• Guinefort: the Sainted Dog of France

    12/28/2006 2:52:50 AM PST · by BlackVeil · 6 replies · 899+ views
    Florileguim ^ | Mevanwy verch Tuder de Courtecadeno
    All over the world, threading through a multitude of diverse cultures, and as some scholars assert, perhaps originating in prehistoric times, there has been passed down a legend of a heroic, selfless greyhound[1]. The beloved companion to a nobleman, chief or king, and the guardian of this esteemed person's only heir. And always the story ends in tragedy, with a case of hasty judgment, rash actions, inconsolable regret, and lifelong penance. But, only in Medieval France did this story take such a hold upon the hearts of its people and grow roots so deep into the Gallic soil and soul,...
  • Hunt for Gambia's mythical dragon (problematic to find because people die within weeks of seeing it)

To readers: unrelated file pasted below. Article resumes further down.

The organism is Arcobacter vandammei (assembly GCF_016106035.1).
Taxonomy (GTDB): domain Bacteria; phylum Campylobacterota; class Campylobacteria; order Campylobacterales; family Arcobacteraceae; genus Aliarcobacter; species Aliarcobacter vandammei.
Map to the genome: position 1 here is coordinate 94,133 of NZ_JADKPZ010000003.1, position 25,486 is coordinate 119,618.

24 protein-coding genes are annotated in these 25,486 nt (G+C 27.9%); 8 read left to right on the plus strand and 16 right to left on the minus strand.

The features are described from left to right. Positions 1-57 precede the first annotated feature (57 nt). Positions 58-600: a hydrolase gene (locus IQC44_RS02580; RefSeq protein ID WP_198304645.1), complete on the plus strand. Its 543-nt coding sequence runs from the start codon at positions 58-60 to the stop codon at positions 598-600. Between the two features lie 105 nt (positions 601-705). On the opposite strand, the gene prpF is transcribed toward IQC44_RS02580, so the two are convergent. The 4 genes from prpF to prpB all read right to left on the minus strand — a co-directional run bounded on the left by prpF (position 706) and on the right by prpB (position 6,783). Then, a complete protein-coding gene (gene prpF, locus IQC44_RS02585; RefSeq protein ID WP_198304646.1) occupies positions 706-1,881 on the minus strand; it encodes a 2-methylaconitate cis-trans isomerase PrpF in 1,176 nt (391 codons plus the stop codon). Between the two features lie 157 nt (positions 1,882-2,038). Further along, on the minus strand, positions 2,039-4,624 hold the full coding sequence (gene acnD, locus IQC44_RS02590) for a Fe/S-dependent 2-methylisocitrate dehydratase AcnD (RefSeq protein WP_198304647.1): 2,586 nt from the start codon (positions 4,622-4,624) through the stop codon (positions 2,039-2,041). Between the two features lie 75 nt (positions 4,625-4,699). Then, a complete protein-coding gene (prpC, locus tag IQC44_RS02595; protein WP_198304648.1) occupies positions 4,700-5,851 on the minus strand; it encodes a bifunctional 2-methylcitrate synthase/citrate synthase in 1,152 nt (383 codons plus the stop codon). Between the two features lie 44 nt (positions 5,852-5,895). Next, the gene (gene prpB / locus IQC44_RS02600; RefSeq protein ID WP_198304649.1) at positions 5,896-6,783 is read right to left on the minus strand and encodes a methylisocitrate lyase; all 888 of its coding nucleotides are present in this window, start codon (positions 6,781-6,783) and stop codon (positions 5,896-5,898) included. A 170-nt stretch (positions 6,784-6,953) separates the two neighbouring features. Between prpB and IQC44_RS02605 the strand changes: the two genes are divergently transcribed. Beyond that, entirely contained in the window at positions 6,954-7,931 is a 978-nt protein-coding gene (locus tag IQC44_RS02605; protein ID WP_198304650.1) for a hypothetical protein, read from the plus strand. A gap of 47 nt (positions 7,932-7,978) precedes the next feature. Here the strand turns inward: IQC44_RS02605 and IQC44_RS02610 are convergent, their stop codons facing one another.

07/15/2006 2:05:22 AM PDT · by Stoat · 29 replies · 3,121+ views
    The BBC ^ | July 16, 2006
    Hunt for Gambia's mythical dragon A child's depiction of the ninki-nanka on the expedition's blog A team of UK dragon-hunters is on an expedition in The Gambia to track down a mysterious creature known locally as the "Ninki-nanka".Believed to live in swamps, the ninki-nanka appears in the folklore of many parts of West Africa. It is described as having a horse-like face, a long body with mirror-like scales and a crest of skin on its head. Team leader Richard Freeman told the BBC, evidence so far was sketchy as most people died soon after seeing it. Mr Freeman, a...
  • Traditional Corpus-Christi procession in my town - Lowicz, Poland (see colourful picture gallery)

    06/15/2006 9:49:31 AM PDT · by lizol · 27 replies · 5,302+ views
    own pictures | June 15, 2006 | lizol